The American Civil Liberties Union of West Virginia (ACLU-WV) informed the city of Dunbar today that its proposed ordinance restricting panhandling in city limits is unconstitutional.

Such laws also make for bad public policy, ACLU-WV Legal Director Loree Stark said.

The U.S. Supreme Court and lower federal courts have repeatedly affirmed that peaceful solicitations for charitable purposes are protected by the First Amendment, Stark said in a letter to Mayor Bill Cunningham and members of Dunbar City Council.

Stark highlighted enforcement alternatives to anti-begging laws where public safety is concerned, pointing out that state code already prohibits harassment, assault and battery, extortion, blocking an intersection, and jaywalking, among other offenses.

Multiple studies show that anti-panhandling laws also do nothing to address the underlying causes of homelessness, and that they actually waste precious public resources.

“Poverty, homelessness, and drug addiction are all serious problems in West Virginia, and many people who panhandle do so because of economic need, mental illness, or to feed an addiction,” Stark said. “However, criminalizing panhandling does not cure poverty or provide resources for individuals with addiction or mental health problems. Measures such as the proposed ordinance merely move the needy out of sight and are not feasible long-term solutions for dealing with poverty.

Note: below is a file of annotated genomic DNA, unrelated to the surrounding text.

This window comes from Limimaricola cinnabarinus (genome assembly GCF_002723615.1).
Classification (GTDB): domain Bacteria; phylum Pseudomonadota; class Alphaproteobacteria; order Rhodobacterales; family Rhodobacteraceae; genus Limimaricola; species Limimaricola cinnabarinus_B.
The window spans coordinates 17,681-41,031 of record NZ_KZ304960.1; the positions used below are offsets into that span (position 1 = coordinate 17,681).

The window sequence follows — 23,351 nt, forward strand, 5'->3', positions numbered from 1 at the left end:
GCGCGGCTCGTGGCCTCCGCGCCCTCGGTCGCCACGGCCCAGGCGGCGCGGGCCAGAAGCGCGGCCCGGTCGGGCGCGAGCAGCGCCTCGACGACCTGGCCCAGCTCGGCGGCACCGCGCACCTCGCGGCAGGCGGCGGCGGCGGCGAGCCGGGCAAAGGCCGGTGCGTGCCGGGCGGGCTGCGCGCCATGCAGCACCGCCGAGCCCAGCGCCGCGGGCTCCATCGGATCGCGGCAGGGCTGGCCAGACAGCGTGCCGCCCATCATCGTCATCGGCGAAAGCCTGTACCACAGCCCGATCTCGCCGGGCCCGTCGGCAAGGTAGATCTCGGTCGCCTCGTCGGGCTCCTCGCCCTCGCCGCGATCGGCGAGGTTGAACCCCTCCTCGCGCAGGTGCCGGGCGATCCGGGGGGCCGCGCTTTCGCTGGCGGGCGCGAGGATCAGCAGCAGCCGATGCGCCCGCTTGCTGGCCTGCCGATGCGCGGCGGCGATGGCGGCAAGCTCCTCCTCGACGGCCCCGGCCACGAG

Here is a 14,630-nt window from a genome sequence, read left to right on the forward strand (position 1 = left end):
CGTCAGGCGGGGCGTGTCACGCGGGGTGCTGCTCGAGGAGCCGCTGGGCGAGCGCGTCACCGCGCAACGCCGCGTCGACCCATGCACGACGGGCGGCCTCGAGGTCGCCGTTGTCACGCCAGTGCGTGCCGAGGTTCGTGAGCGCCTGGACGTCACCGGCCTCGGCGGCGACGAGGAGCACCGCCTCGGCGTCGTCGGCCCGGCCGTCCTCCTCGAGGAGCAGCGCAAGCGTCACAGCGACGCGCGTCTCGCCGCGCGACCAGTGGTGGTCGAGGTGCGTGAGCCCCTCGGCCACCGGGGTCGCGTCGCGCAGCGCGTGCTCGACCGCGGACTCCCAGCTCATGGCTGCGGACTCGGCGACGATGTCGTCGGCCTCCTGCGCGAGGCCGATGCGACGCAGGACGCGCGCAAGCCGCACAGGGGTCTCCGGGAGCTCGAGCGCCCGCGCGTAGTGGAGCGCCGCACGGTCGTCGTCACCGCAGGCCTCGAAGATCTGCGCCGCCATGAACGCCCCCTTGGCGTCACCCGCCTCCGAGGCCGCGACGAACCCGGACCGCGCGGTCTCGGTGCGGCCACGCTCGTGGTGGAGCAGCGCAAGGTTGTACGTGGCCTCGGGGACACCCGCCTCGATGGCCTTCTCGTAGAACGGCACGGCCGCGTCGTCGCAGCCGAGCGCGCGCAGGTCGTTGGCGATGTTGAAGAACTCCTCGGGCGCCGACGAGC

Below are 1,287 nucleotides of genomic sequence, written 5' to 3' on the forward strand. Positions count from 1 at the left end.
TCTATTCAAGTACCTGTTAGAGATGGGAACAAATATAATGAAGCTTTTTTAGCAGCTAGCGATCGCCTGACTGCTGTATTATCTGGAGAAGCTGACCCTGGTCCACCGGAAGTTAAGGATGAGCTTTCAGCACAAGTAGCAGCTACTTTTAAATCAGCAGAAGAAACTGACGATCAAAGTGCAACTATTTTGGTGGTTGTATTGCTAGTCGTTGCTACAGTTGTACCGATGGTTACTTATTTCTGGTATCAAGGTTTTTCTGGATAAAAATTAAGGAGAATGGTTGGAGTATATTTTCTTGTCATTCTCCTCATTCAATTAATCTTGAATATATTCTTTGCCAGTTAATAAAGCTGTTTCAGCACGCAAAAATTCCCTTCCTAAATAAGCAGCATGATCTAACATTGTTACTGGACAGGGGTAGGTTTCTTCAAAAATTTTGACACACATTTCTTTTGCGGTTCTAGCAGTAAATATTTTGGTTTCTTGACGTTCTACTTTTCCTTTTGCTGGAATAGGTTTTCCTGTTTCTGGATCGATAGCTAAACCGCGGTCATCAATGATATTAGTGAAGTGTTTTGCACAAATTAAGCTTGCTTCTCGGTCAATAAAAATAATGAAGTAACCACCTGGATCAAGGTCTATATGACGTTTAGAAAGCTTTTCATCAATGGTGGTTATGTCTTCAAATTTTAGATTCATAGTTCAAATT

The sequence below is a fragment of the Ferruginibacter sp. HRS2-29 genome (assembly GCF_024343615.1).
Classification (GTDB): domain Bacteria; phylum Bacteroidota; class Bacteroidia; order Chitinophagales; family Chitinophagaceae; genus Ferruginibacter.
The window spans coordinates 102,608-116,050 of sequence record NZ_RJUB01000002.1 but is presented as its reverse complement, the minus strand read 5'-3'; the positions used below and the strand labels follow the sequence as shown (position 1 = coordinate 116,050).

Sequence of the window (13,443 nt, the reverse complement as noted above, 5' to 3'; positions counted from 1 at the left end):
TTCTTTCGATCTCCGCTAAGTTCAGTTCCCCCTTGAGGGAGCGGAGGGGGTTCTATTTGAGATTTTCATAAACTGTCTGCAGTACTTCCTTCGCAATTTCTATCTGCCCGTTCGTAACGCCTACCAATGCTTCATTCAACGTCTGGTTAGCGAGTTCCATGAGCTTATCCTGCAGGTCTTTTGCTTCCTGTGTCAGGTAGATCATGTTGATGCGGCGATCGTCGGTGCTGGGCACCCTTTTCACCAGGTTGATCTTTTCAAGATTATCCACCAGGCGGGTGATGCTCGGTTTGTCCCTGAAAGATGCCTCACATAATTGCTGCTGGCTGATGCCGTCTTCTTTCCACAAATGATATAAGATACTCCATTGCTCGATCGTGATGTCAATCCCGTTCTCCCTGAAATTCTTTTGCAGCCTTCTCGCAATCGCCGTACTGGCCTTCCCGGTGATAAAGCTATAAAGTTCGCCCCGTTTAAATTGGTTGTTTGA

“The criminalization of panhandling is aimed only at the visual ramifications for others and does nothing to address the root causes or aid those who are suffering,” she said. “It also further exacerbates the challenges beggars already face on a daily basis.”

Funds used to enforce this ordinance would be better spent on services that address homelessness, she said.

ACLU-WV will monitor actions taken by Dunbar City Council regarding the proposed ordinance.

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